Dentist: Sorry, Me: ‘Saguh

It’s not a riddle.

I don’t know the answer.

I do know that it doesn’t matter whether they talk when you can’t understand the dentist. Give it a shot; go to a dentist who’s primary language is different from yours, or maybe put earplugs in next time you have a cleaning. It’s kind of… cathartic. Like, a tooth massage. Is that a thing?

As I’m sure you’ll understand by the end of this post, I don’t have any images to demonstrate this story, so enjoy this x-ray of my mouth from several years ago:

 The hygienist told me that I did a good job after this X-ray, so please endorse me for that skill on LinkedIn. The hygienist told me that I did a good job after this X-ray, so please endorse me for that skill on LinkedIn.

As you can see, I wear a small wire inside my bottom jaw. The bottom retainer or “lingual bar” is an appliance that’s commonly installed after wearing braces, to maintain alignment in the front teeth. It’s permanently installed with an adhesive composite binding the ends of the wire to the incisors. (Can you tell that I sometimes write about dentistry for work?) After ten years, mine fell off on Saturday, and I spent the weekend rubbing the tip of my tongue against two studs of glue, just like that feeling when you lose a tooth and you stick your tongue through the new window in your smile.

In an effort to not undo years of expensive orthodontics, I decided to get it fixed quickly. I called the insurance, and the nice woman on the phone told me I needed to be referred by a doctor for it to be covered by insurance.

“Okay, can you schedule me a doctor’s appointment?”

“Just go on our website.”

I didn’t find a doctor appointment on the website. I didn’t try, because it didn’t make sense to me. Instead, I found a dentist office that’s within the 0.71 km commute between my home and my apartment. So on Wednesday morning, on my way to work, I stopped to ask about the possibility of re-attaching my wire.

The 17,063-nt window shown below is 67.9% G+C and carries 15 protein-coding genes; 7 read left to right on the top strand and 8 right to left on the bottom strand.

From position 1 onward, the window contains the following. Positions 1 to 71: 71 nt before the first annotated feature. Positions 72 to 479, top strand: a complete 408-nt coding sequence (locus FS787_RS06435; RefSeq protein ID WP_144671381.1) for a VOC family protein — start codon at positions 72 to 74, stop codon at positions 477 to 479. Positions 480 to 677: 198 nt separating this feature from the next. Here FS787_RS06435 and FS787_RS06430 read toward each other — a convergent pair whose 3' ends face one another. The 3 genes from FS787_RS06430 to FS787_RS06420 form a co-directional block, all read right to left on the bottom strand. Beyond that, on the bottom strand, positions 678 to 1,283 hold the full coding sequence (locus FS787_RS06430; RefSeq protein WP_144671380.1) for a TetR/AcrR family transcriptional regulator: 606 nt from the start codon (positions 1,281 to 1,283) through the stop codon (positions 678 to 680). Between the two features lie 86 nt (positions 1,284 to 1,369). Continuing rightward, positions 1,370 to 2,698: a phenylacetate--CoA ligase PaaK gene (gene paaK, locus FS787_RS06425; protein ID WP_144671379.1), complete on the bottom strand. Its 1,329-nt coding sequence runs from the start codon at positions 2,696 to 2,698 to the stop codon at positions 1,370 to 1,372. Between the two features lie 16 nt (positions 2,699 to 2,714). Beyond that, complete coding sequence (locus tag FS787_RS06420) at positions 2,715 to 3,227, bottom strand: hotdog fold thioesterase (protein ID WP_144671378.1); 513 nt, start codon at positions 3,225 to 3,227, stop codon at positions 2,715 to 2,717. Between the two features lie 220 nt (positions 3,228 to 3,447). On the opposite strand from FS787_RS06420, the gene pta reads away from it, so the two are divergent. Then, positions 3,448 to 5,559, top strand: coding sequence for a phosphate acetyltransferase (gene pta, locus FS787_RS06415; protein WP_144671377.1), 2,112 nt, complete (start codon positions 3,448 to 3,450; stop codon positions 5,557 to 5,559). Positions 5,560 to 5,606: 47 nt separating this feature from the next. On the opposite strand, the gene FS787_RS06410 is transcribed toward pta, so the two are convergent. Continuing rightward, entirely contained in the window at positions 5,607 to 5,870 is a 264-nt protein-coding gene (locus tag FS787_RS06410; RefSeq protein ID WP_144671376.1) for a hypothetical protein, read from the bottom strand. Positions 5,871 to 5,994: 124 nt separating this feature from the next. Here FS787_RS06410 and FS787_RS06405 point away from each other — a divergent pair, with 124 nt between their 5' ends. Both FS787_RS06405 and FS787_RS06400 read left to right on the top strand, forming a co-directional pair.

After the receptionist made a few trips to the dentist in the back room, the short answer was: yes, we can do it now, but it’s not covered, unless you have private insurance. I don’t – I have public insurance, supposedly one of the best, by a company called TK – but I wanted this done. (By the way, I got a letter in the mail last week from TK, saying they were lowering the insurance rates… you don’t read that every day!) The dentist also gave me the option to have an aligner made, which I could wear at night, instead of re-installing the lingual bar.

Next thing I knew, I was in the chair, with swabs holding my tongue and cheeks while the dentist polished my teeth, applied a small amount of etching acid, added the bonding composite, and voila – reattached my bar. All the while, the hygienist responded to her guiding instructions and handed her tools. I had no clue what they were talking about, and I didn’t care. At one point, a tool fell into my lap and she said “sorry.” With four hands and two tools in my mouth, I tried to respond, and remembered that this was a monologue, not a dialogue.

Sometimes, we should just listen, and it can be therapeutic.

You can call me crazy for enjoying the harsh sounds of the German language while laid back in a dentist chair in a sterile white room.

She told me to call her when I need a cleaning. I probably will.

I told her to call me when she needs a 3D printer, and that’s why I was late to work on Wednesday. I was selling printers with my mouth wide open.

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